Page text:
Man loses leg in bathtub romp
And dead men buy no ringtones
A Japanese motorcyclist lost a leg in a collision with a motorway central reservation, and rode 2km farther before noticing something was amiss. Curious, you wondered what alerted him to his state of leglessness, as well as making many awful puns:
Presumably he might have twigged something was afoot (or not - sorry) by his inability either to apply the back brake, or change gears...
He was clearly legless when it happened.
Probably full of Kawa-saki.
That's what happens when you 'put the foot down'.
He obviously was in knee'd of help.
This certainly falls into the Bootnotes category
Was he riding a 'chopper'?
Sure it's not an urban leg-end?
Some of these comments have really gone out on a limb to be funny...
And so on. You lot really put the boot in.
In a case that may foresee mediums everywhere going electronic, Telekom Malaysia has billed a dead man $218 trillion. The missive, addressed to his upright-and-breathing son, demanded that he pay within 10 days and threatened court action. Clearly the cost of next-to-this plane communication is too high at the moment, but competition will doubtless bring prices down.
The cost of calling from beyond the grave is obviously a bit more than Verizon's standard roaming charges.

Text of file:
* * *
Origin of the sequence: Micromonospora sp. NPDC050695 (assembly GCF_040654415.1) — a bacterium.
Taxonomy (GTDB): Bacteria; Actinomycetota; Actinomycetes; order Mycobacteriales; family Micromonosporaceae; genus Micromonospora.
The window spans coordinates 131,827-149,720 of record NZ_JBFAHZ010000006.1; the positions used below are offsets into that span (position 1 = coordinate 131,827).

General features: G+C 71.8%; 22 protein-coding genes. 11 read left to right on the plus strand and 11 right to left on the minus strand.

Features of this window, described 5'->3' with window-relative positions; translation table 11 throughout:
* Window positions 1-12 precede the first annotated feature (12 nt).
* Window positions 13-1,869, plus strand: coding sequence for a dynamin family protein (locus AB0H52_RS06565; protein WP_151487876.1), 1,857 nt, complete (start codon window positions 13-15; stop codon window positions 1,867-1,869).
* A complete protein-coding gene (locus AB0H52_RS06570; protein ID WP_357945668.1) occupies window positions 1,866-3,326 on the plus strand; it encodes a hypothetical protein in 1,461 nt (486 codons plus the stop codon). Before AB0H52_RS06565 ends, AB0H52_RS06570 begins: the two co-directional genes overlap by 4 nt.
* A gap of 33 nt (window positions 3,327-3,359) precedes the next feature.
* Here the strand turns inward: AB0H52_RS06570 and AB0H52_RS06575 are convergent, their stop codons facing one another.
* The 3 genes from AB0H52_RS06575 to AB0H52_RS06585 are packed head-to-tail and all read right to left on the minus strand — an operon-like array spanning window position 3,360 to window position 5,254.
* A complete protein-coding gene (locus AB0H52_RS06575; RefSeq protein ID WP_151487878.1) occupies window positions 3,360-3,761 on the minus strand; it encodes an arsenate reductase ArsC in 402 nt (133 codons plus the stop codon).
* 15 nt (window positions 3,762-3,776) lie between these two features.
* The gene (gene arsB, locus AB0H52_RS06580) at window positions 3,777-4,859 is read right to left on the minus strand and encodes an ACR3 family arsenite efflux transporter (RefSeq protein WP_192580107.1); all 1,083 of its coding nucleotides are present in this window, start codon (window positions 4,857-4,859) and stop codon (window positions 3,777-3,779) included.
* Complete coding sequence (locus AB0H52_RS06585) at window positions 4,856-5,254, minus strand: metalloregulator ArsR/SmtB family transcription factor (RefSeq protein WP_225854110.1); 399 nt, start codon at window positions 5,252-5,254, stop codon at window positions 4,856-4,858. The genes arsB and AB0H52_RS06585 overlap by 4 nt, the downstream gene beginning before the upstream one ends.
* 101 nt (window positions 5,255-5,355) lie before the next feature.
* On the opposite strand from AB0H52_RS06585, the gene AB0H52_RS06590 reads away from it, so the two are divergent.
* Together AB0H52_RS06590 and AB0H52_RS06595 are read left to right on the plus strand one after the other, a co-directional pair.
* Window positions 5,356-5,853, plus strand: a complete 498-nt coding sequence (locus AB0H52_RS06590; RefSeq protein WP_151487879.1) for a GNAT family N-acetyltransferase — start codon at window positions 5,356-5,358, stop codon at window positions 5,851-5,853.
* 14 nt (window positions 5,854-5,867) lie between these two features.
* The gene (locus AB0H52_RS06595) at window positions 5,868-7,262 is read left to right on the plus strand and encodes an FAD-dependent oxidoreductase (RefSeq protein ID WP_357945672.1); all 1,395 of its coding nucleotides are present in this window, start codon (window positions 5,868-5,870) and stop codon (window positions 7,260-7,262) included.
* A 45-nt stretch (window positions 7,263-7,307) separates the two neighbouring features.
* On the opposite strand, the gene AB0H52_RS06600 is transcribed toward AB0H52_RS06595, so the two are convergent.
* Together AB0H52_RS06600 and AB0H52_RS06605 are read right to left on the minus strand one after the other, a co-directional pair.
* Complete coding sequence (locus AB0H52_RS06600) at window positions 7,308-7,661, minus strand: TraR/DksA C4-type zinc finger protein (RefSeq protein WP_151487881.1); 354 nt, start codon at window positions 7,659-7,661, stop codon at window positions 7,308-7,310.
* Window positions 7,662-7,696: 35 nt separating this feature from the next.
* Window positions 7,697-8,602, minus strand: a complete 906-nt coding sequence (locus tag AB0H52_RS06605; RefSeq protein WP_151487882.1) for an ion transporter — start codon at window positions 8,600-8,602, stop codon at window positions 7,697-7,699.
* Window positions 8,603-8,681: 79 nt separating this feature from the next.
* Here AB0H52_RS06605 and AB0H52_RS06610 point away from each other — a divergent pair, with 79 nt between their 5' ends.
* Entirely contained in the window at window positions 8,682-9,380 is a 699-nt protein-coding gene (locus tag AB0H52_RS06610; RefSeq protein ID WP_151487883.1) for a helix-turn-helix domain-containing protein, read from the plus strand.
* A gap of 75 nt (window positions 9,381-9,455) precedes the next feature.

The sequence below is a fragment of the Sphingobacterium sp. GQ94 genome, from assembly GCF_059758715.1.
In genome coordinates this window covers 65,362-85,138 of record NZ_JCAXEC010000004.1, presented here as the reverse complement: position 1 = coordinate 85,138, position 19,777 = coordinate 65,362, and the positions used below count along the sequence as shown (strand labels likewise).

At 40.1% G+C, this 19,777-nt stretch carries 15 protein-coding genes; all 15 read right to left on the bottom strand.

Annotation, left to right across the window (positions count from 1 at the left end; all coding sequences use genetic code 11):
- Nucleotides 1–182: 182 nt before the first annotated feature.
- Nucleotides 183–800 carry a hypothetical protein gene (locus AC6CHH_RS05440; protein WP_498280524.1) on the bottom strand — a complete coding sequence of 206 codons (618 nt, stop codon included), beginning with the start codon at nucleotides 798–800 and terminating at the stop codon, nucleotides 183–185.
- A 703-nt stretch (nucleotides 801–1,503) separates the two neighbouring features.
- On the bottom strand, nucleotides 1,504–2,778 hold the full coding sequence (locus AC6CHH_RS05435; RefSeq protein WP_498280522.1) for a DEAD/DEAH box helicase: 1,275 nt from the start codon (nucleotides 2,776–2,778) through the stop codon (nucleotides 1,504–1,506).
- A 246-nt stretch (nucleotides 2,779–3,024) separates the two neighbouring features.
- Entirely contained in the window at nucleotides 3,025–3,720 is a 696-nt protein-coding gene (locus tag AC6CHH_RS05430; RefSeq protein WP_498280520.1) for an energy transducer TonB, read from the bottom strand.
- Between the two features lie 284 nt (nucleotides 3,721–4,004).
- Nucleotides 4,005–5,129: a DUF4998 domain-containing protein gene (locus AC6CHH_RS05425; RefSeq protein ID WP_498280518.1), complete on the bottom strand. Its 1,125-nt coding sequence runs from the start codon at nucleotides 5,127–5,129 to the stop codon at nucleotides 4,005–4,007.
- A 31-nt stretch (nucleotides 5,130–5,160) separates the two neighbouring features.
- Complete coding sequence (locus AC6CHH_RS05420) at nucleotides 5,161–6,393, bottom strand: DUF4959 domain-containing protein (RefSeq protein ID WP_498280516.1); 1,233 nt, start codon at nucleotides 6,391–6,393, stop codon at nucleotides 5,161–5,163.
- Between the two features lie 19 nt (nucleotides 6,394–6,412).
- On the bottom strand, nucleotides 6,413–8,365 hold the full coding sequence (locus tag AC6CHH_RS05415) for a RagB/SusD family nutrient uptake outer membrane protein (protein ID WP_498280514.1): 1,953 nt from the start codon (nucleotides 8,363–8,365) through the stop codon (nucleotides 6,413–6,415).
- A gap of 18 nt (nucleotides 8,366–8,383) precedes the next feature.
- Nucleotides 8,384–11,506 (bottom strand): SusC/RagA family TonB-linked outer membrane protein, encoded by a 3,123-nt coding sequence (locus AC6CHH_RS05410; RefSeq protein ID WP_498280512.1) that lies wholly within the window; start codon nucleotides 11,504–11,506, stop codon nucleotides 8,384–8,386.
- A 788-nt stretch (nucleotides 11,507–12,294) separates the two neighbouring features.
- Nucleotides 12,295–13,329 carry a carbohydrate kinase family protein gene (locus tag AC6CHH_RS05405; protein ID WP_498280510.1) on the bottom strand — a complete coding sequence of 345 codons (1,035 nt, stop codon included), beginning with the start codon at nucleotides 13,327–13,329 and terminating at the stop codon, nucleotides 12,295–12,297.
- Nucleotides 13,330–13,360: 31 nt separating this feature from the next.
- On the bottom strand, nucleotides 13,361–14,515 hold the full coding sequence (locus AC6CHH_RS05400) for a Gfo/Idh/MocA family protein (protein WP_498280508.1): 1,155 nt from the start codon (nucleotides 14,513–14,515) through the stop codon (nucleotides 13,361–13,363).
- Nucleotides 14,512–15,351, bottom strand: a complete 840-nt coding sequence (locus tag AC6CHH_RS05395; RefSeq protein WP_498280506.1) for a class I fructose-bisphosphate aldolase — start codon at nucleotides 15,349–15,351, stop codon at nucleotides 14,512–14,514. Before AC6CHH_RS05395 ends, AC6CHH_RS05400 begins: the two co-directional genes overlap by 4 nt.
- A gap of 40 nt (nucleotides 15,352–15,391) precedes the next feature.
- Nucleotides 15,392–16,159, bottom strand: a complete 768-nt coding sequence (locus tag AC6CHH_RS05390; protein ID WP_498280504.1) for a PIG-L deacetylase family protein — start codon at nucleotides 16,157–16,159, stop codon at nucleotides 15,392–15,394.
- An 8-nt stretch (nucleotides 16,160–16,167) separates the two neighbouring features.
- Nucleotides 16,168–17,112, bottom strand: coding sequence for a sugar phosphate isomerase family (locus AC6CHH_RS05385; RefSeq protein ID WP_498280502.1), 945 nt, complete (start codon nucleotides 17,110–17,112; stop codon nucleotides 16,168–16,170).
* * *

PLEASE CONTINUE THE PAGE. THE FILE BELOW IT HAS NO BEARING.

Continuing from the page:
Phone companies are clearly no threat to mediums yet!
"The $218 trillion total is roughly 17 times the GDP of the United States."
Or this would take approximately 20 minutes downloading on most UK networks' 3G rates.
I can understand the '806,400,000,000,000' part but not '.01'.
Can't they just round it off to '.00' LOL
This is simply more proof that accountants are demon members of the legions of the undead. Evidently part of the process of becoming an undead accountant leads to total removal of all vestiges of imagination and sense of humour.
This reminds me of a situation that arose after my Father's death. I started receiving collection notices from some firm on behalf of the (then and still) defunct and out-of-business Montgomery Ward's department store. After some initial consternation, I decided to let it go, and see if a company that didn't exist any more could meet with any success collecting money from a person that didn't either. I viewed it as an interesting experiment. After several increasingly threatening notices, the problem went away on its own.
I once got a collection notice for a value of £0.00. Still got it somewhere. They were nice enough to drop the matter, leaving me free to spend that £0 on - you guessed it - more booze. It's Friday; do journalists think of anything else on Fridays? ®
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